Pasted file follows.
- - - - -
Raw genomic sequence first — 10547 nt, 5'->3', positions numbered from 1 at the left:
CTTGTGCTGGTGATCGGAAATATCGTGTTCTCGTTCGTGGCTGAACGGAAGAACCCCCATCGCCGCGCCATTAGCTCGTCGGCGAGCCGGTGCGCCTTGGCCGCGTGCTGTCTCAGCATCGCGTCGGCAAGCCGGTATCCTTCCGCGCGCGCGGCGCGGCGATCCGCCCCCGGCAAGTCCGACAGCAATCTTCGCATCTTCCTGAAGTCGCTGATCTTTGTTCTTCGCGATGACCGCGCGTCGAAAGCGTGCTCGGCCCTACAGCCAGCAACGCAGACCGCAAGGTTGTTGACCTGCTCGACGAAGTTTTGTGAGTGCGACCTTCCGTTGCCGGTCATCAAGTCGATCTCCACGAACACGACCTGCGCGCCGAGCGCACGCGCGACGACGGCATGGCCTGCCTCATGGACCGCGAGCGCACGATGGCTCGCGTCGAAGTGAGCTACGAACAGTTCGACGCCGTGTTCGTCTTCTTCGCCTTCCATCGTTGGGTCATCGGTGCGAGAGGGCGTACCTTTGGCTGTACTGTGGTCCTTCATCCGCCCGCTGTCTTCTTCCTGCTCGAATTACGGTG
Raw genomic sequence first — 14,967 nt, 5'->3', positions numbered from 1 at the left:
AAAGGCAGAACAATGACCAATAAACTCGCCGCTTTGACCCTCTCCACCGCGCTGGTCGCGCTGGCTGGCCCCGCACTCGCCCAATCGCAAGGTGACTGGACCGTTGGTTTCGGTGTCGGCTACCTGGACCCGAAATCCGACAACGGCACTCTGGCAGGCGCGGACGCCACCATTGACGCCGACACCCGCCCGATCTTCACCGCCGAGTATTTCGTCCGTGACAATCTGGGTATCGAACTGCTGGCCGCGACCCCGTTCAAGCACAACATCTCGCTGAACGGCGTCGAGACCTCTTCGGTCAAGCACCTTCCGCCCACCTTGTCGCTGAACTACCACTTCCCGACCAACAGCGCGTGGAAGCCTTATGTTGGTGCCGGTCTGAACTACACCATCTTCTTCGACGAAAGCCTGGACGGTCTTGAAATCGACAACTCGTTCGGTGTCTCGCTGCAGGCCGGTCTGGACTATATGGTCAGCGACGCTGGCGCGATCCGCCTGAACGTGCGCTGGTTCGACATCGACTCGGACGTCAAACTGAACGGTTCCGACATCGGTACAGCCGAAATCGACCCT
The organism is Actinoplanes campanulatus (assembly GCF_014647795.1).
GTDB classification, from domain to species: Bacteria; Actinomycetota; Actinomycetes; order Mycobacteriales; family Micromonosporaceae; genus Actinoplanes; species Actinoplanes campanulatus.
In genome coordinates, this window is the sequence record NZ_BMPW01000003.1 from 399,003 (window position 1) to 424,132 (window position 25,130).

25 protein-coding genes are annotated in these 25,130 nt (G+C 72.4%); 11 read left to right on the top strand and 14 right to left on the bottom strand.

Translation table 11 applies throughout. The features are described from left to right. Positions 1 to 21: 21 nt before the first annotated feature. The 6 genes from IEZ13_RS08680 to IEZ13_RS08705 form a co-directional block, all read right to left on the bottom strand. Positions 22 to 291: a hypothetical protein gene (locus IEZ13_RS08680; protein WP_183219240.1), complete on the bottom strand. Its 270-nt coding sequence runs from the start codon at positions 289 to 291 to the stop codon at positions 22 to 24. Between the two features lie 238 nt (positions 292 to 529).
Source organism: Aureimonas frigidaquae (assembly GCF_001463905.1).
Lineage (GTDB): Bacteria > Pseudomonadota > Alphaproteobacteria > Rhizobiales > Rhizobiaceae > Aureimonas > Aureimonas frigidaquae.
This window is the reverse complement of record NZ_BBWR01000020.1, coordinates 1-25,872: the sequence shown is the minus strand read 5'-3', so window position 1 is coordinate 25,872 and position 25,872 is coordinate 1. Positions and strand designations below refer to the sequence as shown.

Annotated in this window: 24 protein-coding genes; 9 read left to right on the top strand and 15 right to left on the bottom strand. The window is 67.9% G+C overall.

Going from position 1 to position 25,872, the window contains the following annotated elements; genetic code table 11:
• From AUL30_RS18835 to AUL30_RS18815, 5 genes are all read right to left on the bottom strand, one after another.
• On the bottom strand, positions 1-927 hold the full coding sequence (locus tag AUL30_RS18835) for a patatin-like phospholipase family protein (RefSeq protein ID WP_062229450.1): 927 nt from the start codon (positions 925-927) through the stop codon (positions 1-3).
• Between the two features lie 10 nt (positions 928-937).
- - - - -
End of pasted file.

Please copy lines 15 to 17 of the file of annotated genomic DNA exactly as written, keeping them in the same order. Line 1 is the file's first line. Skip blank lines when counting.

• From AUL30_RS18835 to AUL30_RS18815, 5 genes are all read right to left on the bottom strand, one after another.
• On the bottom strand, positions 1-927 hold the full coding sequence (locus tag AUL30_RS18835) for a patatin-like phospholipase family protein (RefSeq protein ID WP_062229450.1): 927 nt from the start codon (positions 925-927) through the stop codon (positions 1-3).
• Between the two features lie 10 nt (positions 928-937).